Opinion: L.A. and Trump finally have something in common — a debilitating impasse with no end in sight
Two entrenched, mutually hostile factions. A dispute that causes enormous collateral damage, with no end in sight. An intense media spotlight.
The partial federal government shutdown entered its 24th day Monday. The teachers’ strike at L.A. Unified, meanwhile, entered its first. It’s impossible to miss the parallels.
One key difference, though, is that the two sides in the strike have something to talk about. The dispute boils down to how much the district can and will spend on improved working conditions, including smaller class sizes and more teachers’ aides.
Granted, they’re far apart on the issue, with the union accusing the district of not negotiating seriously and Supt. Austin Beutner saying the union’s demands would render the district insolvent in even less time than it’s already projected to be. But the district has upped its offer and the union has dropped some of its demands, so you can see how the two sides could ultimately come to an agreement.
In Washington, President Trump has made the shutdown a binary issue: At the end of the day, he’s got to have his border wall. Yes, the administration is asking for hundreds of millions of dollars tied to other border-security needs, such as more border agents and more judges for immigration cases. But one seemingly nonnegotiable demand is that Congress pony up billions for a taller, more expansive wall, in steel or concrete, along the border with Mexico.
For their part, Democrats have made it abundantly clear they will never ever, ever get together with Trump on the wall. They make a variety of arguments against it — it’s ineffective, it sends a terrible message to the rest of the world, it won’t deter families from seeking asylum here, etc. — but they may simply want to prevent Trump from #WINNING on an issue in which he has invested so much political capital.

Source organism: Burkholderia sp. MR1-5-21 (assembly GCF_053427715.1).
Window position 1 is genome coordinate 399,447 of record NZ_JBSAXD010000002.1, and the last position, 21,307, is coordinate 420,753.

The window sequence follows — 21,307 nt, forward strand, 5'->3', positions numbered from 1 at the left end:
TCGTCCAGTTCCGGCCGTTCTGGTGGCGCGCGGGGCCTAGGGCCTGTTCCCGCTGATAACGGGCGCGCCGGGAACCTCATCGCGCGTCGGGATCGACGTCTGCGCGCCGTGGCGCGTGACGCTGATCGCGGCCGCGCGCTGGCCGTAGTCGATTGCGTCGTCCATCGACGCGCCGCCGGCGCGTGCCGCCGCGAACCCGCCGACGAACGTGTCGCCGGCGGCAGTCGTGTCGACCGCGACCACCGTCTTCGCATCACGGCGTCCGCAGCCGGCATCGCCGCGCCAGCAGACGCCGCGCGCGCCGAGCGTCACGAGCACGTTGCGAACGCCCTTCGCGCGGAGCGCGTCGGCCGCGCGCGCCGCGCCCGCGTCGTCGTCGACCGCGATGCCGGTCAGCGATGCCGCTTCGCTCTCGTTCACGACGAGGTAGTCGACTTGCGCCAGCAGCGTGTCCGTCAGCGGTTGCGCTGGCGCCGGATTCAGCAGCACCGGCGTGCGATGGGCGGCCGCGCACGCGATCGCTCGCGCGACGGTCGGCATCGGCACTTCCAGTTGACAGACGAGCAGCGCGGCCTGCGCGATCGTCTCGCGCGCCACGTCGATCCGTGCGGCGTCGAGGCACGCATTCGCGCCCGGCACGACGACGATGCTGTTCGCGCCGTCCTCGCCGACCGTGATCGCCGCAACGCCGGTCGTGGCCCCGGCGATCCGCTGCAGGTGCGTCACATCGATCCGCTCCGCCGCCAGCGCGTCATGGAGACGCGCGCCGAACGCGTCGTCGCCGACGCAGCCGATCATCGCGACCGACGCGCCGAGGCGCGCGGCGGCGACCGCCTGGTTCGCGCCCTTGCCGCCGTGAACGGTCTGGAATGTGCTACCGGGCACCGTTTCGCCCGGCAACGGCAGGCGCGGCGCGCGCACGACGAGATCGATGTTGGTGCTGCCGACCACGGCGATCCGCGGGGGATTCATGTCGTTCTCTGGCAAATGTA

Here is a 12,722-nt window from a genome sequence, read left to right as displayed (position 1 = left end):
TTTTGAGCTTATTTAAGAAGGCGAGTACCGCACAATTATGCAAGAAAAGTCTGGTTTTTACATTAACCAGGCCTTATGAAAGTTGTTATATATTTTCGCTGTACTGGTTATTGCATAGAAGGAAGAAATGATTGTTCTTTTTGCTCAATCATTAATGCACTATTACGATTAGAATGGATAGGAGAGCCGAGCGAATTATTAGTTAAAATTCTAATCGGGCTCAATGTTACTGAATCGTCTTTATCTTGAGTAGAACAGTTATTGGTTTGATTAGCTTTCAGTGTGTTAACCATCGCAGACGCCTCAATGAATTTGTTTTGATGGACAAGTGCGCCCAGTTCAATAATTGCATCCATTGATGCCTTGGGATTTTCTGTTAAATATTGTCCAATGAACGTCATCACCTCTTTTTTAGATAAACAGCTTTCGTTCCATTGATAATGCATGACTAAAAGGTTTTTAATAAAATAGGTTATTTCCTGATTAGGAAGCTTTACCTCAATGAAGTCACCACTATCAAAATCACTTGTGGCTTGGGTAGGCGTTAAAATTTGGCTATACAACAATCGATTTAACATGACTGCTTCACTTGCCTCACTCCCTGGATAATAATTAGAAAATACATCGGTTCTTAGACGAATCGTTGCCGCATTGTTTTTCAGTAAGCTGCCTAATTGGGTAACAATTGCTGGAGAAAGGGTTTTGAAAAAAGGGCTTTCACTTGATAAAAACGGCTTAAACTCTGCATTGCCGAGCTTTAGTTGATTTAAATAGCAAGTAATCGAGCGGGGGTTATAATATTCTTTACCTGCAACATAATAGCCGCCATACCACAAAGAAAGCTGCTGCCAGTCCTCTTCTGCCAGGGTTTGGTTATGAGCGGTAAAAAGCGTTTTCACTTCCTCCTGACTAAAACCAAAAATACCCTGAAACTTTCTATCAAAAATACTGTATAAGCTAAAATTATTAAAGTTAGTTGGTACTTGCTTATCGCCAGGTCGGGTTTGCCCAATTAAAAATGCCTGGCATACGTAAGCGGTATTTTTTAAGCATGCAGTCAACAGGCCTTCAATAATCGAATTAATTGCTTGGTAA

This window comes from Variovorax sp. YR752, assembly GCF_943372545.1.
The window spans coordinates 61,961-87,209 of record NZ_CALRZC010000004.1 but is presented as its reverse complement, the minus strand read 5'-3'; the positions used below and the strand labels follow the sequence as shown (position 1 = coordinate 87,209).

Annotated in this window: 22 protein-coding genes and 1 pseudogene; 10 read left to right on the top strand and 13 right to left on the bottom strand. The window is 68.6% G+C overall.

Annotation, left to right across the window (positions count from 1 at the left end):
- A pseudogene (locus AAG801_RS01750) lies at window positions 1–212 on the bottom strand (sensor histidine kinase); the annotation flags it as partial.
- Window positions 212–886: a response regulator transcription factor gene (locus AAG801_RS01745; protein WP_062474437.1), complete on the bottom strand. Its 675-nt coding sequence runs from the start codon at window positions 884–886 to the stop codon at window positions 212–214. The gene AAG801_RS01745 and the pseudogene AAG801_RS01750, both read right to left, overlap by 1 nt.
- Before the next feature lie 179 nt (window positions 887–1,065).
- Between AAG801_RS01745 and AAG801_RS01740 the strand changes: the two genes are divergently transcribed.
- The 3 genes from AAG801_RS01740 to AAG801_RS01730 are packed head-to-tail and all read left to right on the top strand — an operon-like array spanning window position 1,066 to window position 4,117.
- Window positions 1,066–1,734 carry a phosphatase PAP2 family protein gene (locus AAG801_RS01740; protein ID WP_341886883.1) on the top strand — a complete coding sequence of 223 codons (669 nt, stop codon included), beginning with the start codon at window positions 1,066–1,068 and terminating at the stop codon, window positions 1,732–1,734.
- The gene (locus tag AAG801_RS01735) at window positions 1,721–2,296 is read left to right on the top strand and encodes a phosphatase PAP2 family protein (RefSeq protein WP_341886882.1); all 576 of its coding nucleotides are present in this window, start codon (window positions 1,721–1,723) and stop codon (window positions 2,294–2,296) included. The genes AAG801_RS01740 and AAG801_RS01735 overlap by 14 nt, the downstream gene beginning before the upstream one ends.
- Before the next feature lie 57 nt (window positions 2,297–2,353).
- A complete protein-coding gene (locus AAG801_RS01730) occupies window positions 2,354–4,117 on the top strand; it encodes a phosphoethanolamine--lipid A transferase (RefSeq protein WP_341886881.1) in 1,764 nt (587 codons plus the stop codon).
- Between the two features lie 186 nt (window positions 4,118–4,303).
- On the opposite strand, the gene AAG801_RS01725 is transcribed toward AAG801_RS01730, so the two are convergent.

And therein lies the problem. The shutdown is dragging on mainly because there’s nothing to negotiate — there’s no middle ground. Well, that’s not quite true; if the issue were “border security,” as Trump sometimes describes it, the two sides could certainly go back and forth about the best way to achieve it and how much to devote to it. But as Trump made very clear last week when he cut short a meeting with top congressional Democrats, the hang-up is Trump’s “big, beautiful” wall.
Either we build it or we don’t. Either Trump wins or he loses.
Like the federal impasse, the one in Los Angeles has a personal edge. Beutner himself has become a subtext in the strike — the union leadership (and, evidently, many teachers) don’t trust him because they see him as an agent of well-heeled, pro-charter-school reformers.
Nevertheless, the teachers’ strike can and undoubtedly will end with a deal both sides will claim as a victory. Union leaders will say they squeezed blood from the stone, preserving the future of public schools in the district. Beutner will say he saved the district from a deal that would have meant financial ruin.
Reaching that point won’t be easy, and it may not be accomplished any time soon. But at least you can imagine how a deal could be reached. It requires much more than an active imagination to see how Trump and congressional Democrats will end the shutdown.
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